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Hard to beat the Scorp for the money, but you will want a 'brace' or a stock. The OEM folder is a sweetheart, but will cost you a tax stamp with a short barrel. Mine goes bang all the time, and they come with decent irons, but a red dot makes more sense (and ol' Moon doesn't like the words 'battery' and 'gun' in one sentence). The proprietary mags are cheap and good.
All kinds of bling available as well.

Moon
I'm not knocking them, but all these horse pistol-sized two-handers with or without arm braces are just range toys. With a shoulder stock they have some practical use but if they are pure blowback guns they are cheek-pounders.

For defensive application, one can do a lot more damage with a solid, well-balanced semi-auto pistol with good sights.

JMO, which you are free to summarily dismiss.

M
 

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For defensive application, one can do a lot more damage with a solid, well-balanced semi-auto pistol with good sights.
Likewise, I never understood the nearly universal choice by mass-murderers to use an AR in close confines such as schools, movie theatres, etc.
 

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Personally, I've never found the blowback guns objectionable in recoil, and making hits under stress with a carbine easier than with a handgun. Concur entirely that they are about worthless (no matter how badmule it may look to shoot one from the hip) without a brace or stock. Without a stock, an ordinary handgun is better.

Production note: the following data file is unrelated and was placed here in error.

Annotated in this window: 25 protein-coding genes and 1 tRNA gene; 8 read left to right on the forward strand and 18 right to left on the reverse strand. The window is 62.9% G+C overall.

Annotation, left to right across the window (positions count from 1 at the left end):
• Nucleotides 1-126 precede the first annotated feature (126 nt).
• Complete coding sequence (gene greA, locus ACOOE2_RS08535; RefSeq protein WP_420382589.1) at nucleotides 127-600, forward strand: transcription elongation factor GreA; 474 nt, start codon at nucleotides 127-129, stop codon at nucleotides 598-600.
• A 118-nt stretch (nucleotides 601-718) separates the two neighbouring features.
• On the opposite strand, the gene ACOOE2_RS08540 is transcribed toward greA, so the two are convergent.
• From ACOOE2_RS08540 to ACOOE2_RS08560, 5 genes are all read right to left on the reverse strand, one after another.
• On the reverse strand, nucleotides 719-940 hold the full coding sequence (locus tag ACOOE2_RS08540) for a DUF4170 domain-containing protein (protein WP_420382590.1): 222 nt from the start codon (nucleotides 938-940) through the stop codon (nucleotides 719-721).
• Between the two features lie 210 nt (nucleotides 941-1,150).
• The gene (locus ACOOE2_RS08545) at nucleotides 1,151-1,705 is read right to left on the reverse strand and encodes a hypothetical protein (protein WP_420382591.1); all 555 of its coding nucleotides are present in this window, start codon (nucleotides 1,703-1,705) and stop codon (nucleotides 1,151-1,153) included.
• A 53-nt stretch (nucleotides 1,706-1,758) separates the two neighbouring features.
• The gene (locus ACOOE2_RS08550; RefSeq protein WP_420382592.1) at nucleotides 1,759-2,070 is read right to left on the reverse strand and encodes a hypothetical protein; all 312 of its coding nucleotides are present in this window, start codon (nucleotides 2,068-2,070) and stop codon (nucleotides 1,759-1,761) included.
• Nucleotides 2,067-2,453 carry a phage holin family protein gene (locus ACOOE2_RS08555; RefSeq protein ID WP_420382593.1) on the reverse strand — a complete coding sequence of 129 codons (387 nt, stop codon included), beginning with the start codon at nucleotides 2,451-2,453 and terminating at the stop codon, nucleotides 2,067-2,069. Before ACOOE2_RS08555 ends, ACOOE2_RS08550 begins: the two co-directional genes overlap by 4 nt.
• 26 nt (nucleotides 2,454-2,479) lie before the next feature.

Moon
 

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Personally, I've never found the blowback guns objectionable in recoil,...
Moon
Moon, I don't think it's the amount of recoil per se, but the way it is poorly handled in closed-bolt pure-blowback "carbines" (or elephantine "pistols" with full or armrest stocks). I can comfortably spend an hour shooting a Mauser .375 H&H offhand without complaint. But the former are just nasty if you assume a firm cheek weld. The designers try to make the receiver as short as possible for compactness' sake, so there's not much travel to let the bolt exhaust itself by running out on the recoil spring(s). The recoiling mass is heavy because there's no locking system, and bringing it to a short halt transmits the impact to the shooter.

Also there is no benefit from advance primer ignition that is obtained from open-bolt operation; in a submachine gun the firing of the round occurs simultaneously with bolt closure, absorbing much of the recoil by stopping and reversing the momentum of the mass. Compared to closed-bolt "carbines", most SMGs have very little felt recoil. Even in closed-bolt SMGs with a locking system, recoil is mild, as the H&K MP5 demonstrates.

The newest SIG gun of this genre actually has a locking system (and a well-designed SMG magazine, not some elongated pistol mag). However, it is predictably more expensive than the CZ. I'd be interested in shooting one sometime.